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Krashen’s Monitor Model, Vygotsky’s Sociocultural Theories of Learning

Krashen’s Monitor Model, Vygotsky’s Sociocultural Theories of Learning

Krashen’s Monitor Model

In the words of Stephen Krashen“Language acquisition does not require extensive use of conscious grammatical rules, and does not require tedious drill”. So the Krashan Monitor model is most important among the Krashen’s Monitor Model and Vygotsky’s Sociocultural Theories of Learning.

Krashen Monitor Model is a second language learning hypothesis and describes how a second language learner learns or acquires the second language. It depicts two independent ways to learn and develop learners’ linguistic skills Acquisition and learning. Input Hypothesis or Krashen Monitor Model is a set of hypotheses for second language learning. Stephen Krashen is the founder of this learning model. He worked on this model from 1970 to 1980. In the beginning, he worked only for one hypothesis. As time passes away, the term is called a set of five theories or hypotheses. An input hypothesis is a group of five learning hypotheses; the acquisition–learning hypothesis, the monitor hypothesis, the natural order hypothesis, and the affective filter hypothesis. Krashen’s set of Input Hypothesis was published in 1977.

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Krashen Monitor model gives primary importance to the comprehensible or understandable input. In this model, written and spoken input is considered the only mechanism that increases the linguistics competence of the learner. Here language output is not considered to have any effect on the learner’s ability. This learning model also claims that linguistics competence becomes advance when learners learn language consciously. Moreover, conscious learning is not utilized as a source of spontaneous language production. This model also considers that language learning is entirely dependant on the mood of a learner. According to Krashen if a learner is not mentally satisfied and is working under stress or not willing to learn the language, then his language learning will not be successful.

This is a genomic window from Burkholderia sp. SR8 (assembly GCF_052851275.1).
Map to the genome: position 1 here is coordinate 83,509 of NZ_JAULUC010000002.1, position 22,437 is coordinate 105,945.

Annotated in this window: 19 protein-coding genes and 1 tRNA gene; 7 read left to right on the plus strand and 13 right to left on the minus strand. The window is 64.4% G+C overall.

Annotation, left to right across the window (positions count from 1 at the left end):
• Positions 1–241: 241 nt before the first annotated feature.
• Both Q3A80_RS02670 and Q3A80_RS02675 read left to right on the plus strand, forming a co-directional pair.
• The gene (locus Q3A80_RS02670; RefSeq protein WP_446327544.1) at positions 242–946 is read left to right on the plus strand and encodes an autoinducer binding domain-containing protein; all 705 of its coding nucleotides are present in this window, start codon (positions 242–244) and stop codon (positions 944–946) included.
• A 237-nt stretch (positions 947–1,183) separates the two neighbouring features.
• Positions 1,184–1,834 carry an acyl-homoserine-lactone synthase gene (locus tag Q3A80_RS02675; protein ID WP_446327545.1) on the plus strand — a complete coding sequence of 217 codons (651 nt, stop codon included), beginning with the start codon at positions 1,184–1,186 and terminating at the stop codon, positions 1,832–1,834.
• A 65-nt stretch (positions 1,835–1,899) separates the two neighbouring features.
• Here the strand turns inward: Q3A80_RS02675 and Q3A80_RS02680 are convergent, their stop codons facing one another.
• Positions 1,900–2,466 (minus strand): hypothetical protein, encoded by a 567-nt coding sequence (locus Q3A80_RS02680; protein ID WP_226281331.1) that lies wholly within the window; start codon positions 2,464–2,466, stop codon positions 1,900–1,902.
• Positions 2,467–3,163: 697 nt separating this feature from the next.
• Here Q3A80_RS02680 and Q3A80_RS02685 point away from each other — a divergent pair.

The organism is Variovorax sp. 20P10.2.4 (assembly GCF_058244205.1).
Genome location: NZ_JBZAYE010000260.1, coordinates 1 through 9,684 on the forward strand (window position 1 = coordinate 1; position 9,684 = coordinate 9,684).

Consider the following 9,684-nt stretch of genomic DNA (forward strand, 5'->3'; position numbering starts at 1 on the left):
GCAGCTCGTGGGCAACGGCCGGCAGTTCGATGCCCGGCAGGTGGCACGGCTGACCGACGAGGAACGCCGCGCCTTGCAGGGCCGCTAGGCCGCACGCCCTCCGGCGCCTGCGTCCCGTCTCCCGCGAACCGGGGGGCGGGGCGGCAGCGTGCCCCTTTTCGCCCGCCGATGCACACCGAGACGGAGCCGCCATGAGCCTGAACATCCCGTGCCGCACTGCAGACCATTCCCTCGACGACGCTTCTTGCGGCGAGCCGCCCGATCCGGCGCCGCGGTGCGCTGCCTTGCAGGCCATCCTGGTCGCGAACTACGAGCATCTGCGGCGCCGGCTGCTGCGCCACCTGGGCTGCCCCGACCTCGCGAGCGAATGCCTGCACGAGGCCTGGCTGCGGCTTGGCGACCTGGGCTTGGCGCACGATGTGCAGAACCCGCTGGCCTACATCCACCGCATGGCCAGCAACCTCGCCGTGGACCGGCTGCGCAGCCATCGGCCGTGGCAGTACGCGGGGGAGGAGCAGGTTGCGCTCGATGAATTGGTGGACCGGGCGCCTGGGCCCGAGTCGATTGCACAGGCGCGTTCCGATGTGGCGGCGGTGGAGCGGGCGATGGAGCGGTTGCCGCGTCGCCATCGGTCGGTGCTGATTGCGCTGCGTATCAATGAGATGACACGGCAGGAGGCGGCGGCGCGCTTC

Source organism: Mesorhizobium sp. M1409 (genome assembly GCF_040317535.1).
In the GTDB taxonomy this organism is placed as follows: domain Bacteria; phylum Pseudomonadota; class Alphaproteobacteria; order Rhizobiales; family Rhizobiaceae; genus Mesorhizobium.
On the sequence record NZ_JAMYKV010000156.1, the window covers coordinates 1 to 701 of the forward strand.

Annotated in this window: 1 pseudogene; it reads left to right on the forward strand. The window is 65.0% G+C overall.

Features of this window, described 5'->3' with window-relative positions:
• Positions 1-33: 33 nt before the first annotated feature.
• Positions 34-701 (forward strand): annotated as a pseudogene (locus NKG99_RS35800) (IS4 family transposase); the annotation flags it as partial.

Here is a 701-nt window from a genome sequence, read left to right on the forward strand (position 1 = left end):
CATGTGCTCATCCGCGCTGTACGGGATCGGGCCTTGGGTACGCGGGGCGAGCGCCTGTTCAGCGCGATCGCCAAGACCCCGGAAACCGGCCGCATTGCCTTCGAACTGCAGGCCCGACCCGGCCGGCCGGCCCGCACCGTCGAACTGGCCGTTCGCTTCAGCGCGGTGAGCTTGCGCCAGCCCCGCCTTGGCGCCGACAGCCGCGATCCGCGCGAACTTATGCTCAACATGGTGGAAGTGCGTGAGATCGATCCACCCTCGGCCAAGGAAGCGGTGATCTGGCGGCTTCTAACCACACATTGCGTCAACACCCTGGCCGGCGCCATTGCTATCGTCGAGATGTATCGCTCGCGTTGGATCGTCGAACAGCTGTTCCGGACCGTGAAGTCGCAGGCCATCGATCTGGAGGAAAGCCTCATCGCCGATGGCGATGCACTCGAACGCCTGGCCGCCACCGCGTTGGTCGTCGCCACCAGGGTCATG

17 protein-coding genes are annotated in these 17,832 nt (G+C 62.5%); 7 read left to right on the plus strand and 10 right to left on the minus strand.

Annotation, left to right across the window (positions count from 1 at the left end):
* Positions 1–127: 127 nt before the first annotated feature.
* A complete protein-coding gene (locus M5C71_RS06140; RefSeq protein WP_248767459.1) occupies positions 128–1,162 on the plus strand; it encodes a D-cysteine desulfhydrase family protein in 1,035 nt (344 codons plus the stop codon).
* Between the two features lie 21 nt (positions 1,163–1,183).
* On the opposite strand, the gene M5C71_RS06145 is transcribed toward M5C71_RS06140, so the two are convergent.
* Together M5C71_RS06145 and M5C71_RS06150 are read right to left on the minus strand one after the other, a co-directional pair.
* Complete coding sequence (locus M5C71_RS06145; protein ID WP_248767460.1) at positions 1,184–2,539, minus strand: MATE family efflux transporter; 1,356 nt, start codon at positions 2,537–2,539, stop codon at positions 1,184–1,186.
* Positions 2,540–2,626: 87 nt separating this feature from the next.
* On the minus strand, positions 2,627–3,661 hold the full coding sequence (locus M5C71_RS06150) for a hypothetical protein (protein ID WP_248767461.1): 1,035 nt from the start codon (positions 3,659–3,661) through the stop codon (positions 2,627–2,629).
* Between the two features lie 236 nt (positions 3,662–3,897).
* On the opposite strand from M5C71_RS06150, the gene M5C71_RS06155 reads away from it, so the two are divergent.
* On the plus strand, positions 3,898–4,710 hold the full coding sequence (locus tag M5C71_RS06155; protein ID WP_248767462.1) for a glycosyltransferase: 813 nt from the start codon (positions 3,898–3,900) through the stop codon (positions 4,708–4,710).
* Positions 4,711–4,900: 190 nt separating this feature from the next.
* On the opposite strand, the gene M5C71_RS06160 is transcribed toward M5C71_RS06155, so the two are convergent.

second language learning
Krashen’s monitor model

This hypothesis is playing an influential role in language education, especially in the united states and Europe. Some academicians also criticize this approach. The main criticism of the hypothesis is that it is unverifiable, and there is also a difference between language learning and acquisition, and it is proved in the existed phenomenon. Krashen points out the notion that merely speaking in the target language does not result in language acquisition. Speaking assists in language acquisition indirectly, but the ability to speak is not the cause of language learning or acquisition. The comprehensible output is the real learning and effect of language acquisition.